Overall, non-Hodgkin lymphomas comprise a small subset of gastrointestinal malignancies. However, in the small bowel, lymphomas constitute 30 – 50% of all malignant neoplasms. LCL may arise in the bowel as a de novo lesion or through transformation of a low-grade extranodal marginal zone lymphoma (EMZL-MALT). By convention, when a tumor is composed predominantly or exclusively of large cells, the diagnosis is diffuse large cell lymphoma, not high grade EMZL. De novo intestinal LCL typically occurs in older adults as an exophytic, polypoid or annular infiltrative lesion with deep mural involvement and ulceration of the mucosa, as seen in the current case. These lesions are composed of centroblastic cells with a variable proportion of admixed immunoblasts, plasmablasts, and/or pleomorphic cells with polylobated nuclei; extensive plasmacytic differentiation, as seen in this case, is uncommon.

A significant diagnostic consideration in the small intestine is immunoproliferative small intestinal disease (IPSID). IPSID is a unique form of EMZL-MALT seen in young adult males of Middle East and Mediterranean descent who typically present with chronic diarrhea, malabsorption, and weight loss. Pathologically, IPSID is characterized by exclusive small bowel involvement and demonstrable alpha heavy chain in the cytoplasm of the tumor cells. The earliest form of the disease (Stage A) shows the typical mucosal infiltrate of monocytoid cells and plasma cells with lymphoepithelial lesions. In advanced disease (Stage C) IPSID frequently exhibits features of a high grade malignant neoplasm – including marked nuclear pleomorphism, high mitotic activity and numerous centroblasts and immunoblasts – and may show considerable plasmacytic differentiation. Thus this lesion could quite possibly represent a Stage C IPSID.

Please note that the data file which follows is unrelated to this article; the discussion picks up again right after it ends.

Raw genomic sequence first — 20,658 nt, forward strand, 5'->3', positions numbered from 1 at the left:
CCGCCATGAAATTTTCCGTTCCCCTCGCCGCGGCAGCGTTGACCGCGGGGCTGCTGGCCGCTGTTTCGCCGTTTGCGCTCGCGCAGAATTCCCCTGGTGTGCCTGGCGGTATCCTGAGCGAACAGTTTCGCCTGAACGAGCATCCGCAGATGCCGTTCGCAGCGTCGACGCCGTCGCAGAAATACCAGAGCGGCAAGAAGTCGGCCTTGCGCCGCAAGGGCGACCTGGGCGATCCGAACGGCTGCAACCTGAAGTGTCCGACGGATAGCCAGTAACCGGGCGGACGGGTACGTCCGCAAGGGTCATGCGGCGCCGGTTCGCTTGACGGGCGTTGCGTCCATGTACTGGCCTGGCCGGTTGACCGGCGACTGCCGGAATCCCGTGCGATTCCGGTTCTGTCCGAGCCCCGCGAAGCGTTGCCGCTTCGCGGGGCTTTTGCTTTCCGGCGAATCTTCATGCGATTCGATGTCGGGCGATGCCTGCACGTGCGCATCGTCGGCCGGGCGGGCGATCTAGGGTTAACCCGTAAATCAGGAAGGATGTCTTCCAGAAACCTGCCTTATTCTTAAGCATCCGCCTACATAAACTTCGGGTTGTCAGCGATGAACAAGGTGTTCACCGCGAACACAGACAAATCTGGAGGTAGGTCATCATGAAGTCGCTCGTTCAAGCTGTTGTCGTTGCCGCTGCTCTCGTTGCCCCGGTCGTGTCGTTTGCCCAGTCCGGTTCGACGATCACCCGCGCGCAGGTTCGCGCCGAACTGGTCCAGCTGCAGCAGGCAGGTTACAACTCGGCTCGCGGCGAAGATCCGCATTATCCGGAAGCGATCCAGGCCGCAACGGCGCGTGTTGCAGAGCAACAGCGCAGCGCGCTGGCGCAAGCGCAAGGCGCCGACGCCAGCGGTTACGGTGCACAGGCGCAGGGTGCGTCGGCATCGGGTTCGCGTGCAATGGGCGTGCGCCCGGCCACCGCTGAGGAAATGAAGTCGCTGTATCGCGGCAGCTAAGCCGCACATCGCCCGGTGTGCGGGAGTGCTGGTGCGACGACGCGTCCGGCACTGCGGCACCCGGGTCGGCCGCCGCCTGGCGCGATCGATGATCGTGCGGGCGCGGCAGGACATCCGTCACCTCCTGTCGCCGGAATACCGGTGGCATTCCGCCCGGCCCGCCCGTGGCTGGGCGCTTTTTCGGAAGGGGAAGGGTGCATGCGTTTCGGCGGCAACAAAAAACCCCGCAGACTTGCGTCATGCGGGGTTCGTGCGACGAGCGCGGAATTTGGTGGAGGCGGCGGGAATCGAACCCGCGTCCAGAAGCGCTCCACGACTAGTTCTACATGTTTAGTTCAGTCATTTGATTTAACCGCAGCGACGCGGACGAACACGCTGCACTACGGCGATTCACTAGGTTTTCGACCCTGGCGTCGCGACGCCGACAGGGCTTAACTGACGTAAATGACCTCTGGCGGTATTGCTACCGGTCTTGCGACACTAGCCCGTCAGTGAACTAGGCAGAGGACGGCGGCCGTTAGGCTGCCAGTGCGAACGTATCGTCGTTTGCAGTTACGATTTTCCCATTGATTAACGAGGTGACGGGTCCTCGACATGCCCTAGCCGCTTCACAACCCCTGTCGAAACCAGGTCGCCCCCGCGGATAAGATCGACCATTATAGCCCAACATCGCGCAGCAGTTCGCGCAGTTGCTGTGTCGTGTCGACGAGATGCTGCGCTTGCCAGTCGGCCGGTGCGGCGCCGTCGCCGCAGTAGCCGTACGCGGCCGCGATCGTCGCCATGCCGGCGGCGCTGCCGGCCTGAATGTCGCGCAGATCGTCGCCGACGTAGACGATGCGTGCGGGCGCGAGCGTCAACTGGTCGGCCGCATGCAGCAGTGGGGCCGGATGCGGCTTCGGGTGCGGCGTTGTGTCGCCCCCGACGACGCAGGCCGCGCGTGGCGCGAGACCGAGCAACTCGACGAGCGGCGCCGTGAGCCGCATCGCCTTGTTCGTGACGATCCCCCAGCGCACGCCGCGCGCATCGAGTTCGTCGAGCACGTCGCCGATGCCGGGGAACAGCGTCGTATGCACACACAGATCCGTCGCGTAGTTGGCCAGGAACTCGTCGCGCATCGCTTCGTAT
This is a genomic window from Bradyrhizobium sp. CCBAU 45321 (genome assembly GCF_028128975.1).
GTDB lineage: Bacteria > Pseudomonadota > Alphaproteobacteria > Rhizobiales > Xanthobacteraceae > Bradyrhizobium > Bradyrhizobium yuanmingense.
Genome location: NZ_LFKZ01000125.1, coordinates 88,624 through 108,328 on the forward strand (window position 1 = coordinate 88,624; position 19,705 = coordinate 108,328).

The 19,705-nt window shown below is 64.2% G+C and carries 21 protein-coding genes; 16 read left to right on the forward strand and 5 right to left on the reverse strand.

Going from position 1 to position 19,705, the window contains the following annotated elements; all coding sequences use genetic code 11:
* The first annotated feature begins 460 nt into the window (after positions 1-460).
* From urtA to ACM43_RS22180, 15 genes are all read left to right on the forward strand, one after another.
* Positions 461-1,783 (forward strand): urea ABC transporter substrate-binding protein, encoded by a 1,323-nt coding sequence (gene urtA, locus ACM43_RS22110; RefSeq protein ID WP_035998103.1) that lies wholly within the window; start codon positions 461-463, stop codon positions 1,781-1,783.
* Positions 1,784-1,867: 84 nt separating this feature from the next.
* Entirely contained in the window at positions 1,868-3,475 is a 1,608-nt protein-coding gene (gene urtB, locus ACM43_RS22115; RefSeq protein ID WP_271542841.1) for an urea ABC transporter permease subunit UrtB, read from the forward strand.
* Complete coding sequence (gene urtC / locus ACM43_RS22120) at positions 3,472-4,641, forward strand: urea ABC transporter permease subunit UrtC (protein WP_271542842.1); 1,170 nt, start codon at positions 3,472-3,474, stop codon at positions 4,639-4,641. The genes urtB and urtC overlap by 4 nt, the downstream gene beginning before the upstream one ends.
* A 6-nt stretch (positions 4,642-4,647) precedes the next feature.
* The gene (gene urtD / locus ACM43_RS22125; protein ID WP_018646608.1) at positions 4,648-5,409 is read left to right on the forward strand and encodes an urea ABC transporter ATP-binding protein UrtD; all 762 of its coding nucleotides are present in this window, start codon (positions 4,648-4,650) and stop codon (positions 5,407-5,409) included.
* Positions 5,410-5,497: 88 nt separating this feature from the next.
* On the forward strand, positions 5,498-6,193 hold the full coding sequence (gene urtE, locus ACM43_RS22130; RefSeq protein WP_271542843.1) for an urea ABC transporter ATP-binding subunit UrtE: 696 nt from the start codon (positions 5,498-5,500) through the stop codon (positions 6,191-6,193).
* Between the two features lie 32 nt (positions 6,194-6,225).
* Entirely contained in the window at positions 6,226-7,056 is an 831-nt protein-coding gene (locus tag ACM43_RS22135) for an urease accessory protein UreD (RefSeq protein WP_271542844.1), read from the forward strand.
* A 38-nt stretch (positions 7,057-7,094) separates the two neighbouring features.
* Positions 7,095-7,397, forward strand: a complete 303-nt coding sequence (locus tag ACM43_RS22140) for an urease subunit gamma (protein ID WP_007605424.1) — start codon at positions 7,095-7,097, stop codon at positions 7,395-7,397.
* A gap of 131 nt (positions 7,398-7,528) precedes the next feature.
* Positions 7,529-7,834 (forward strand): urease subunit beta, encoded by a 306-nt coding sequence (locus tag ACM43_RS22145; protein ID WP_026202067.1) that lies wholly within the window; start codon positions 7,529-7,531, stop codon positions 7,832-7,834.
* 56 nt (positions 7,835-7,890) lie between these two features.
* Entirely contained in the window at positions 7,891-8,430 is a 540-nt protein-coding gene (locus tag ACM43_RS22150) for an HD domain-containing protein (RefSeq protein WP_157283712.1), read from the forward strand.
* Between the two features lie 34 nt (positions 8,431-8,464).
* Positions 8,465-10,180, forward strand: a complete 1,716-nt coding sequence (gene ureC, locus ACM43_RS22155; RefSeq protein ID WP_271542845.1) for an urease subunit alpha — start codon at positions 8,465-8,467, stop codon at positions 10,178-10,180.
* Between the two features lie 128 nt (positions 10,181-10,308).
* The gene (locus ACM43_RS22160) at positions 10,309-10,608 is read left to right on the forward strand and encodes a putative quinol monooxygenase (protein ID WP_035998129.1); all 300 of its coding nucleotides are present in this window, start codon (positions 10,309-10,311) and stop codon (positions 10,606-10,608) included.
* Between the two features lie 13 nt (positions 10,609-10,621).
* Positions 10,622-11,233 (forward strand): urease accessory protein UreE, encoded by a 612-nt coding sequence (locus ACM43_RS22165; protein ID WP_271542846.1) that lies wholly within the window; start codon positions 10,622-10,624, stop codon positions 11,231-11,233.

The differential diagnosis of plasmacytoma and large cell lymphoma or Stage C IPSID can be addressed with immunohistochemistry, as PC typically shows a CD138 +, kappa or lambda light chain restricted, CD56 +, CD45 dim/–, and PAX5 – phenotype while large B-cell lymphomas are typically CD45 +, CD20 and PAX5 +, CD138, CD56 and cytoplasmic light chain negative; however, there is significant overlap as 10 – 15% of PC will be CD20 + and high grade LCL-P frequently express CD138. CD79a is typically positive in both.